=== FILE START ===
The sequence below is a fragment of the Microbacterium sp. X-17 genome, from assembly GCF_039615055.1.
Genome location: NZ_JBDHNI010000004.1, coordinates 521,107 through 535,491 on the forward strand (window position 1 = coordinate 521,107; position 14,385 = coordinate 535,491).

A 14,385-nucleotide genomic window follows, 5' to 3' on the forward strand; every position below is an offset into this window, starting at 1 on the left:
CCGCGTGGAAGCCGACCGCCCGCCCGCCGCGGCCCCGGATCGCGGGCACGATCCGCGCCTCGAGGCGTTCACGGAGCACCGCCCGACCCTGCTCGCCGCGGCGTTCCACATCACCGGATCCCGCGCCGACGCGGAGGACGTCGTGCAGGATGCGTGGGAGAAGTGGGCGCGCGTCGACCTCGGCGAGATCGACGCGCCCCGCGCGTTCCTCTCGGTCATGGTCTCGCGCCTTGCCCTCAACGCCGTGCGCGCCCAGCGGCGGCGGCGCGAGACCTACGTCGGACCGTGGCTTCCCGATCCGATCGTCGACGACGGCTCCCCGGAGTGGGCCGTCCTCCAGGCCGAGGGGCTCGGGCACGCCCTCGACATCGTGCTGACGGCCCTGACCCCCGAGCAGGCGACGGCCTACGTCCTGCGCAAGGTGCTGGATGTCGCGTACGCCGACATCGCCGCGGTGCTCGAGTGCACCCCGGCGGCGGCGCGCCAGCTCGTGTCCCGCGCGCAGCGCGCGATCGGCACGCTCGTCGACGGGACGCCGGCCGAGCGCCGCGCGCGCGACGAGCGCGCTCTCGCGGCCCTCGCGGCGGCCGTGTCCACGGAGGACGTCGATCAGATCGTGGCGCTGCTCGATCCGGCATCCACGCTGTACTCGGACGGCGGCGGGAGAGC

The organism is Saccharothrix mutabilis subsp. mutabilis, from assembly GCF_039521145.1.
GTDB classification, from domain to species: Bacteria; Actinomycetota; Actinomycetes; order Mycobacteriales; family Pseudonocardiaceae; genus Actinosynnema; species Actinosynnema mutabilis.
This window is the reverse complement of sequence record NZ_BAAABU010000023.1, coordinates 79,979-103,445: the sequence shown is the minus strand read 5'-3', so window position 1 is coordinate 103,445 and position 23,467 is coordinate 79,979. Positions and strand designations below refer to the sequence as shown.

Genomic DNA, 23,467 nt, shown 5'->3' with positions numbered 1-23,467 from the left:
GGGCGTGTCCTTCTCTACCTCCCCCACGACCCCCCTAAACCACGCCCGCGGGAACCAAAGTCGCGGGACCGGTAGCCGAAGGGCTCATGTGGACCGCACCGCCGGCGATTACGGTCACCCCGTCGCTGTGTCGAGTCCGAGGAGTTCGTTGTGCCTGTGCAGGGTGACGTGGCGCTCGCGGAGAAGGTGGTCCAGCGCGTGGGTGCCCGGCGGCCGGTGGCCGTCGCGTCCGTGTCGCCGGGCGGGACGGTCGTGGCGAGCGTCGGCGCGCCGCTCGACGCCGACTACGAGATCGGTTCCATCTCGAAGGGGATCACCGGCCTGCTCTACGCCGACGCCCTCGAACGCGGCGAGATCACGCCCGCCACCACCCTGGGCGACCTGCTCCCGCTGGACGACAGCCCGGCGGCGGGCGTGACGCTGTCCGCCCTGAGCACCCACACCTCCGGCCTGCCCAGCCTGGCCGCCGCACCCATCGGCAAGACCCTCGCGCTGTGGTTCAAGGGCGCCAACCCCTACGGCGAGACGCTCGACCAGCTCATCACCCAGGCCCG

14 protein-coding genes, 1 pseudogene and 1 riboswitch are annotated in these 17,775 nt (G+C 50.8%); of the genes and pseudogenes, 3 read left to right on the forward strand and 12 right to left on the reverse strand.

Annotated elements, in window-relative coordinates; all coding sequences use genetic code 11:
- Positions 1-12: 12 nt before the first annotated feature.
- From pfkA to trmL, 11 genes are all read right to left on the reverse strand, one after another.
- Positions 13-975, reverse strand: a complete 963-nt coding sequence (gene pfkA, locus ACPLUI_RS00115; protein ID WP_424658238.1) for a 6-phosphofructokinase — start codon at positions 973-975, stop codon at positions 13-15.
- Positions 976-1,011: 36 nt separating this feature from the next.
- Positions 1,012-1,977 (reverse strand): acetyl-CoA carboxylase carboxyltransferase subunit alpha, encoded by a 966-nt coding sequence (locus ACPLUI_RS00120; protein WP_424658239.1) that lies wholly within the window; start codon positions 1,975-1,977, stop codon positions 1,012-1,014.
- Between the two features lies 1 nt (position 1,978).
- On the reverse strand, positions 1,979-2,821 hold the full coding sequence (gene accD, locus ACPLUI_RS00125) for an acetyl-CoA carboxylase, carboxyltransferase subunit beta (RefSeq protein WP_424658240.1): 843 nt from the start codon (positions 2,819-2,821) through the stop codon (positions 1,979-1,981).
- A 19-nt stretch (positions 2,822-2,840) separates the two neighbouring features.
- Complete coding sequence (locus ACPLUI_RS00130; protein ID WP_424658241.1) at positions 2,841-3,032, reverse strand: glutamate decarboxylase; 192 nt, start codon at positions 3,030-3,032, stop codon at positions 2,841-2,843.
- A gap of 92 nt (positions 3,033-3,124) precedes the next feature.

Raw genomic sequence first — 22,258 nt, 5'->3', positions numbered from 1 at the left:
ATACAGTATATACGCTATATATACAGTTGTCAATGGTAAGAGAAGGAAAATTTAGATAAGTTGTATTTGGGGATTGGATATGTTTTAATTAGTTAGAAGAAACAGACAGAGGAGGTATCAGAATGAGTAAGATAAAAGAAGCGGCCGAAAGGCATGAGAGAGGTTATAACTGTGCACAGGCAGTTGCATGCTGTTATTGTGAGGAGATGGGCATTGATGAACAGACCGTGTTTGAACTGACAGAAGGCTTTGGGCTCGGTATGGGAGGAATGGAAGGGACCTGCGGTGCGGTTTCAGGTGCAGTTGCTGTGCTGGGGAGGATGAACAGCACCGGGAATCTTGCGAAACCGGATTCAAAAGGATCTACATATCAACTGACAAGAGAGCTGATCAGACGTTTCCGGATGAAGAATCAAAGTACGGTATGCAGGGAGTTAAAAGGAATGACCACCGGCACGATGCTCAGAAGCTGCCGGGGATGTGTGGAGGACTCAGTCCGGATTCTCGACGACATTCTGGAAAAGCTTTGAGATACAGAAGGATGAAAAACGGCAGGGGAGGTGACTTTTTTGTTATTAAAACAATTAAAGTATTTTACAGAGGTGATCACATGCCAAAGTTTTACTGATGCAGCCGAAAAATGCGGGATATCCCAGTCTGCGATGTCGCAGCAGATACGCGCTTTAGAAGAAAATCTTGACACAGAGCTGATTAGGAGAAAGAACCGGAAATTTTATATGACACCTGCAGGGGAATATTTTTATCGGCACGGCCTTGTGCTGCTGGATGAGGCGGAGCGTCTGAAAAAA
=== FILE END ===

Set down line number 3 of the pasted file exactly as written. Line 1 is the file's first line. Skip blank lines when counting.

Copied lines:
A 14,385-nucleotide genomic window follows, 5' to 3' on the forward strand; every position below is an offset into this window, starting at 1 on the left: